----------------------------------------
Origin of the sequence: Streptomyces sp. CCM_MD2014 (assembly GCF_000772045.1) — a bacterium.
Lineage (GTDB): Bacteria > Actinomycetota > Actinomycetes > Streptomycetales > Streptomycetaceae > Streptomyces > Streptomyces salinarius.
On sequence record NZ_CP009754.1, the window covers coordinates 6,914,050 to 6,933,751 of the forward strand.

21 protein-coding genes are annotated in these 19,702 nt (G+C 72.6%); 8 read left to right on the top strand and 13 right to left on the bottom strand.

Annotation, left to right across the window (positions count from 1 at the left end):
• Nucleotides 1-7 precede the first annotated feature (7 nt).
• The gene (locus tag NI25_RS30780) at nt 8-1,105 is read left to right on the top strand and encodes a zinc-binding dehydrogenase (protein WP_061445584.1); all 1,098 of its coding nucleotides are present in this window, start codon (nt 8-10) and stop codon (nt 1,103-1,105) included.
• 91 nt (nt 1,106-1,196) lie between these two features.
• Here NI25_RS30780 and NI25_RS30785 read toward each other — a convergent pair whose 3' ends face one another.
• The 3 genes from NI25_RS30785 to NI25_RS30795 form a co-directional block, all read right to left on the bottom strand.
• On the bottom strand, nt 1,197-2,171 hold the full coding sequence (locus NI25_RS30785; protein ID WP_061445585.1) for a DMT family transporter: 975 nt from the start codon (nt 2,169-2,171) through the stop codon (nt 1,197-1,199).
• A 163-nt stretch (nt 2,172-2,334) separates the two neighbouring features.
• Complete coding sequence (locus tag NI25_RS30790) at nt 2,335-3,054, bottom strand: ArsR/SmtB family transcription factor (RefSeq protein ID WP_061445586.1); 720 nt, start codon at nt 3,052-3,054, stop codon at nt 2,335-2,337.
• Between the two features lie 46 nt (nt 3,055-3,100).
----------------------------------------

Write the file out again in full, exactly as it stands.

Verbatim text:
Origin of the sequence: Streptomyces sp. CCM_MD2014 (assembly GCF_000772045.1) — a bacterium.
Lineage (GTDB): Bacteria > Actinomycetota > Actinomycetes > Streptomycetales > Streptomycetaceae > Streptomyces > Streptomyces salinarius.
On sequence record NZ_CP009754.1, the window covers coordinates 6,914,050 to 6,933,751 of the forward strand.

21 protein-coding genes are annotated in these 19,702 nt (G+C 72.6%); 8 read left to right on the top strand and 13 right to left on the bottom strand.

Annotation, left to right across the window (positions count from 1 at the left end):
• Nucleotides 1-7 precede the first annotated feature (7 nt).
• The gene (locus tag NI25_RS30780) at nt 8-1,105 is read left to right on the top strand and encodes a zinc-binding dehydrogenase (protein WP_061445584.1); all 1,098 of its coding nucleotides are present in this window, start codon (nt 8-10) and stop codon (nt 1,103-1,105) included.
• 91 nt (nt 1,106-1,196) lie between these two features.
• Here NI25_RS30780 and NI25_RS30785 read toward each other — a convergent pair whose 3' ends face one another.
• The 3 genes from NI25_RS30785 to NI25_RS30795 form a co-directional block, all read right to left on the bottom strand.
• On the bottom strand, nt 1,197-2,171 hold the full coding sequence (locus NI25_RS30785; protein ID WP_061445585.1) for a DMT family transporter: 975 nt from the start codon (nt 2,169-2,171) through the stop codon (nt 1,197-1,199).
• A 163-nt stretch (nt 2,172-2,334) separates the two neighbouring features.
• Complete coding sequence (locus tag NI25_RS30790) at nt 2,335-3,054, bottom strand: ArsR/SmtB family transcription factor (RefSeq protein ID WP_061445586.1); 720 nt, start codon at nt 3,052-3,054, stop codon at nt 2,335-2,337.
• Between the two features lie 46 nt (nt 3,055-3,100).